Premier Guitar

When Disaster Strikes

July 20, 2010
Very few Nashville musicians escaped Mother Nature’s wrath in May when flood waters rose 52 feet above normal in the time it takes to listen to Pink Floyd’s Dark Side of the Moon. Located on the banks of the Cumberland River, Soundcheck is a sprawling complex housing many rehearsal spaces and storage facilities for a host of musicians, ranging from session men to outright superstars. A virtual who’s who of the music industry lost priceless guitars and vintage amps in the flood.


After being submerged in flood waters for several days, many acoustics, like this Takamine, fell apart at the seams.

For those of us who had equipment stowed at the facility, seeing what happens to a guitar or amplifier after it has been submerged in sewage-laced water for five days was hard to bear. The water was particularly brutal to acoustic guitars. Taylors, Takamines, Gibsons, and Martins all split apart like a Hollywood marriage. Vintage cases—worth hundreds themselves—crumbled in our hands, while amplifiers rusted and molded within days of their rescue from the muck. Many of these guitars have been played on now-famous recordings and most have traveled the globe surviving heat, cold, and airline baggage handlers, only to meet their demise while resting quietly along the Cumberland River.

I wrote my very first article for Premier Guitar some time back on my guitar rig. It included two Kustom 72 Coupe heads, one 4x12 Kustom cabinet loaded with Celestions, a Roland GP-8, a DigiTech IPS-33B harmonizer, and a Boss SX-700 multi-effects processor. My amp rack and cabinet were all lost to the rising water. It was heartbreaking to see them ruined, and even harder to throw them in the dumpster.

The good news was that several of my guitars actually survived the ordeal. My Gibson Les Paul Standard, which was repaired several years ago after having its headstock broken off by airline monkeys, is once again in the capable hands of the Gibson Custom Shop to be fixed. The body was still sound and mea sured only 10 percent moisture, according to a fancy gadget that looked very much like a drywall hanger’s stud finder. Steve Christmas with Gibson’s Custom Shop told me that normally when a guitar leaves the factory its moisture content is in the neighborhood of 5 to 8 percent, so mine fared pretty well at warding off the moisture. Once it dries out enough, Gibson will replace the rusted hardware and pickups and my classic Paul will live to rock arenas worldwide once more. The treatment from the soaking actually gave the guitar a vintage distressed look that normally would cost hundreds of dollars to achieve at the shop.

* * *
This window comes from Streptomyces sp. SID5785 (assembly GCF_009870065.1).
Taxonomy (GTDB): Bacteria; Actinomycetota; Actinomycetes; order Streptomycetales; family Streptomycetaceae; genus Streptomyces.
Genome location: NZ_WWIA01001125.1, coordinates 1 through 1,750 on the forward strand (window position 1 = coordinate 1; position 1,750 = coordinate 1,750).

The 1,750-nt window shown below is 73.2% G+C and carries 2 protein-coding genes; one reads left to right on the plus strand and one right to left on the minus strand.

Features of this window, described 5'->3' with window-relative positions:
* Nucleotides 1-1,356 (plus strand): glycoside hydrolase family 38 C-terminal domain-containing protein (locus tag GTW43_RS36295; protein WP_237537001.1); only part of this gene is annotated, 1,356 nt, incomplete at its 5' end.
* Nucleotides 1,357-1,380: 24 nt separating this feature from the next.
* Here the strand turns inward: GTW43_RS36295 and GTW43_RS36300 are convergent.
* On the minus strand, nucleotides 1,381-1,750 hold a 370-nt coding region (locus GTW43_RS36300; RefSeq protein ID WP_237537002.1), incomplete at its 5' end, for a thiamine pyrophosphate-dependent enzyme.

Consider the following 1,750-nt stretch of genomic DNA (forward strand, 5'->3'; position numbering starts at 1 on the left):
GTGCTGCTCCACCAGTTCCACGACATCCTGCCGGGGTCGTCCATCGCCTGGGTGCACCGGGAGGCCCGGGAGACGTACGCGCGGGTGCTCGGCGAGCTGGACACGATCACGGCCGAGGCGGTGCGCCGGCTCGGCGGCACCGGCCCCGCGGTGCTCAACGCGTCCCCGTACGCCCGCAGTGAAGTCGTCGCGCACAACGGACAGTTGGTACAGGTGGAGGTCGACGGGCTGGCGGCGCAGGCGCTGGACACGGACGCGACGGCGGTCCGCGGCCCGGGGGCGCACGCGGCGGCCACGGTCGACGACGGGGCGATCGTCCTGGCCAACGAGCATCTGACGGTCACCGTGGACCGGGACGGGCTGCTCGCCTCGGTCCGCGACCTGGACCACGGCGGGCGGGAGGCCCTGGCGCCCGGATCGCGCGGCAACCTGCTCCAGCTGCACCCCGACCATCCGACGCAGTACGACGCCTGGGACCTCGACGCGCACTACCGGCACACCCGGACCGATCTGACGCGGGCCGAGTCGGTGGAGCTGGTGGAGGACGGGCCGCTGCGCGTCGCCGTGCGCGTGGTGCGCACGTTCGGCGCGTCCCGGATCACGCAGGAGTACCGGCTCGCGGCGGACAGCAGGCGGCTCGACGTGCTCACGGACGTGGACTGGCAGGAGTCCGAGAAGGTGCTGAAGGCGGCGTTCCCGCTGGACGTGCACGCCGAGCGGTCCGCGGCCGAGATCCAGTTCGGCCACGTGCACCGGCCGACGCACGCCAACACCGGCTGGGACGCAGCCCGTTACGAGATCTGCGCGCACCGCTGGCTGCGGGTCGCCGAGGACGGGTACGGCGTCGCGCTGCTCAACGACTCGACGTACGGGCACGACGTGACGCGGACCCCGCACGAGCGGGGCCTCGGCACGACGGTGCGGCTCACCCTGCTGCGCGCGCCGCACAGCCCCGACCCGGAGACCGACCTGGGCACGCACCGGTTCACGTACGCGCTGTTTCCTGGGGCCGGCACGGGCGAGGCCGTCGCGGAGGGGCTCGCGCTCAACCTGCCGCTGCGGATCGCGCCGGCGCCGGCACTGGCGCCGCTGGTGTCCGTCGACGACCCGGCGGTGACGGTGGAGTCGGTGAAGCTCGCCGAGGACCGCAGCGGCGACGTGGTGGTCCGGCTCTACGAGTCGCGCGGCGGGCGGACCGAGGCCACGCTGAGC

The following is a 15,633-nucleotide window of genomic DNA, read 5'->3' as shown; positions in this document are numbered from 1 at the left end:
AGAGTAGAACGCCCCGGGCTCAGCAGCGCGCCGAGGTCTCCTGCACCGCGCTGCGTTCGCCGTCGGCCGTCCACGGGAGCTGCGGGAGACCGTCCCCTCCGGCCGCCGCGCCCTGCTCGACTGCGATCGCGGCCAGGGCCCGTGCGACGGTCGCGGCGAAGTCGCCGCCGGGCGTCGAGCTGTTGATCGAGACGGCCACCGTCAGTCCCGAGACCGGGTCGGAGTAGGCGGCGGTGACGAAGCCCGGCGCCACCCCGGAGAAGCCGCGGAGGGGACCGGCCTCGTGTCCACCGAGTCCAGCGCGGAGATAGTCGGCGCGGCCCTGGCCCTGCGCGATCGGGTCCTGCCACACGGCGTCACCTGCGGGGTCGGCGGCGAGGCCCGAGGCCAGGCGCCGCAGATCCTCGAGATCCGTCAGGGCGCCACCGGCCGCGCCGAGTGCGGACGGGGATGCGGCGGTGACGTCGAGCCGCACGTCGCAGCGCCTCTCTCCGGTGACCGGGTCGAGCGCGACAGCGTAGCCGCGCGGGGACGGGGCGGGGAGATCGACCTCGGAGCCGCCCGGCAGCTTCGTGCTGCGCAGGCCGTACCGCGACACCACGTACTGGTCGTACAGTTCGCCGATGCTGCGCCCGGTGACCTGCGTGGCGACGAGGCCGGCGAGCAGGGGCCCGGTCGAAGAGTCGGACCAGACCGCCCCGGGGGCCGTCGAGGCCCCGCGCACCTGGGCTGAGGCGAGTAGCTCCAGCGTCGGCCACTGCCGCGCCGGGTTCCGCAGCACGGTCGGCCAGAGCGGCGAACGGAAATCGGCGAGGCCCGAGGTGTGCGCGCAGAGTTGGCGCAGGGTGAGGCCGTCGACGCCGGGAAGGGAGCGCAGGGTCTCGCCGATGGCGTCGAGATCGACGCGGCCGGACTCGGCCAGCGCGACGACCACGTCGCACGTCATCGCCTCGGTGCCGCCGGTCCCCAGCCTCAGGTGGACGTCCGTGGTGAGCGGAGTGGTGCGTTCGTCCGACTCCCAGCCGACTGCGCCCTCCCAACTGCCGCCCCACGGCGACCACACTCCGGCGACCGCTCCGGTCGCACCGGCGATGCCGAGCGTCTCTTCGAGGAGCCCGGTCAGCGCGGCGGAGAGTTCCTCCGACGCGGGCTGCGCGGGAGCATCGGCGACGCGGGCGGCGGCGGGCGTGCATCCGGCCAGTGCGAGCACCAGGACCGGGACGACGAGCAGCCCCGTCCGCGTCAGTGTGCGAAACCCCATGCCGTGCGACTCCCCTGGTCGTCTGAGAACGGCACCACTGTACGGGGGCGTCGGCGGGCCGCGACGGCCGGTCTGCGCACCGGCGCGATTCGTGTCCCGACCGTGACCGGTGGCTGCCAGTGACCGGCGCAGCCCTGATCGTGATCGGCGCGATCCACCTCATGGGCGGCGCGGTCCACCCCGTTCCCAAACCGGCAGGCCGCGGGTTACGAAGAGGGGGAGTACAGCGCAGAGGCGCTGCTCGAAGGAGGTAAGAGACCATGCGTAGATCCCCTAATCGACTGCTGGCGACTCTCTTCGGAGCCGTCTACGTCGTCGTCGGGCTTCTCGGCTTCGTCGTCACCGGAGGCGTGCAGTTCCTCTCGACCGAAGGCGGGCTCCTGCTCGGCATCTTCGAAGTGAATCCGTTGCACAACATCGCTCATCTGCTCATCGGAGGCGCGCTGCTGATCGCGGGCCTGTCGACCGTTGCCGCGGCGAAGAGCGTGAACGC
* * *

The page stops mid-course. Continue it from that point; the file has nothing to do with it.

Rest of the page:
Many of my Paul Reed Smith guitars also faired quite well. My honeyburst McCarty is made of mahogany with a maple top and has an unfinished Brazilian rosewood neck. When I got to it, I noticed a small crack in the finish on the top and a little bit of rust on some of the hardware. Aside from that, you couldn’t tell it had been damaged at all. My PRS Swamp Ash Special was not as accustomed to living in a "swamp" as the name might indicate. Made of softer wood, the Swamp Ash Special split open and separated at the neck joint. My artist rep at PRS said they were able to save many of their guitars after Katrina ripped through New Orleans, so regardless of its injuries, I sent the guitar in for them to evaluate. As of now, they’ve sealed the cracks and are treating the neck joint, in hopes that it will return to a playable state.

The guitar that surprised me the most was my PRS Singlecut Hollowbody. It has a set of custom humbuckers as well as the patented PRS/LR Baggs Piezo System under the bridge, allowing you to simultaneously plug into a PA or recording console and an amp. I use it to cover both the acoustic and electric parts on Toby Keith’s hit, "American Ride." With its thin top and f-holes, I thought for sure it was a goner. Much to my surprise, it faired better than all the others. I noticed some mildew inside the body, and, naturally, all of the electronics had rusted, but other than that there was no visible damage to the body. The wood grain had lifted, giving the soundboard a unique, wavy ridge. As a flood survivor, this guitar is now a one-of-a-kind instrument I will proudly continue to play.

The axes that gave their lives in this ordeal include my Jerry Jones 6-string bass (which will now be retired to a museum that Jerry Jones is going to create to honor his instruments lost in the flood), my Takamine nylon string, which separated where the sides meet the back, and my US Masters Super T, which was a workhorse on the road and in the studio.

It’s really amazing how the Nashville music community pulled together to help each other during this crisis. I’ve been asked to perform in several flood victim fundraisers, and the Nashville Musicians Union Local 257 has started a fund to help replace dam- aged instruments. My personal heroes in this disaster have been Gibson, Kustom, Paul Reed Smith, R&R cases, Takamine, Taylor, Toby Keith, US Masters, and both Bill "Ripp" Mayes and Adam Hudson at the Guitar Center in Nashville. Your help in getting me back on my feet has not been overlooked.

Keep jammin’!


Rich Eckhardt
Rich Eckhardt is a highly sought-after Nashville guitarist who has performed with singers ranging from Steven Tyler to Shania Twain. He currently plays lead guitar for Toby Keith, and also works as a spokesperson for the Soles4Souls charity (soles4souls.org). His new album, Cottage City Firehouse, is available at richeckhardt.com and CDBaby.com